STEREOPHILE | by Fred Mills, September 2006

Album Review

  You’d be forgiven for thinking, just a minute or two into the opening cut here, that you’d mistakenly cued up a vintage platter cut back during the 1960s/’70s heydays of Muscle Shoals and Stax/Volt.  “Midnight Dream” is a sleek slice of smoky soul aglow with an urgent vocal line, an insistent heartbeat rhythm, and deftly entwining guitar, piano, and Hammond B3.  That it’s produced by legendary Memphis songwriter Dan Penn, a firsthand witness to the aforementioned golden era, makes matter all the sweeter.

Tucson’s Hacienda Brothers – formed a few years ago around the nucleus of singer-accordionist Chris Gaffney (Dave Alvin & the Guilty Men) and guitarist Dave Gonzalez (The Paladins)—brand their music “western soul,” and  it’s natural fit for a soul lifer like Penn.  They even cover a pair of numbers he cowrote with partner Spooner Oldham: Box Tops hit “Cry Like a Baby” is subtly recast as a honky-tonker (the “western” part), while “It Tears Me Up” finds Gaffney channeling Percy Sledge (the “soul” component) so effortlessly that the only thing cluing you in to the tune’s contemporary origins is the steel guitar.  A handful of other covers dot the disc, including the Intruders’ Philly soul classic “Cowboys to Girls,” which—again thanks to the pedal steel and Gaffney’ charcoal-coated throat—brings that Hacienda Brothers equation home.  Notable among the band’s originals are “Midnight Dream,” the George Jones-like title track, and “Different Today” (a twangy tale of infidelity, with Gonzalez singing lead), all as seamlessly executed as the covers.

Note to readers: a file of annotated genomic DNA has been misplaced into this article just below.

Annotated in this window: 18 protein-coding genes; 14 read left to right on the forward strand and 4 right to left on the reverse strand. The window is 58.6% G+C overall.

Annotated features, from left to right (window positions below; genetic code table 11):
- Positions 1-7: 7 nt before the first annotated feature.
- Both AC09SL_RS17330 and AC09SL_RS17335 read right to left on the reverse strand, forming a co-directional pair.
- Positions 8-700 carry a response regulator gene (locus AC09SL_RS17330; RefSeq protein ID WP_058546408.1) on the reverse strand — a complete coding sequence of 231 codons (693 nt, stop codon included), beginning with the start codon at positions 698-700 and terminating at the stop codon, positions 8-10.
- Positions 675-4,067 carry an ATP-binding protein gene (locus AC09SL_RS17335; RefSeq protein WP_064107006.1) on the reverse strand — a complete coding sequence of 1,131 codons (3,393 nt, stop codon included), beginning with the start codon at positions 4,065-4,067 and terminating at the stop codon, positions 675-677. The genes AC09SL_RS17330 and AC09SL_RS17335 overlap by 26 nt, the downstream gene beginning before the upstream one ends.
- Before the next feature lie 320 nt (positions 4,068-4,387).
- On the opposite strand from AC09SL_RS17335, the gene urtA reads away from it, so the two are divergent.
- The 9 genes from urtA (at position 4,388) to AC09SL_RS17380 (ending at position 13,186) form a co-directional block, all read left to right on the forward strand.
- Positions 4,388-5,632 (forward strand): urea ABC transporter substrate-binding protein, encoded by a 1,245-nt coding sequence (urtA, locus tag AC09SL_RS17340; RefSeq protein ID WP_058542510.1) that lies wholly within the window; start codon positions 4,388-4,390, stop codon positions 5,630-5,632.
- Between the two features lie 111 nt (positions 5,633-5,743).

This set marks the second time Penn has gone to the well with the Haciendas.  I caught him in concert with Oldham earlier this year, and had to tell him how much I’d enjoyed his protégés’ 2004 debut, The Hacienda Brothers.  “If you like that,” Penn replied, grinning broadly, “you’re gonna flip for the new one.” Amen to that.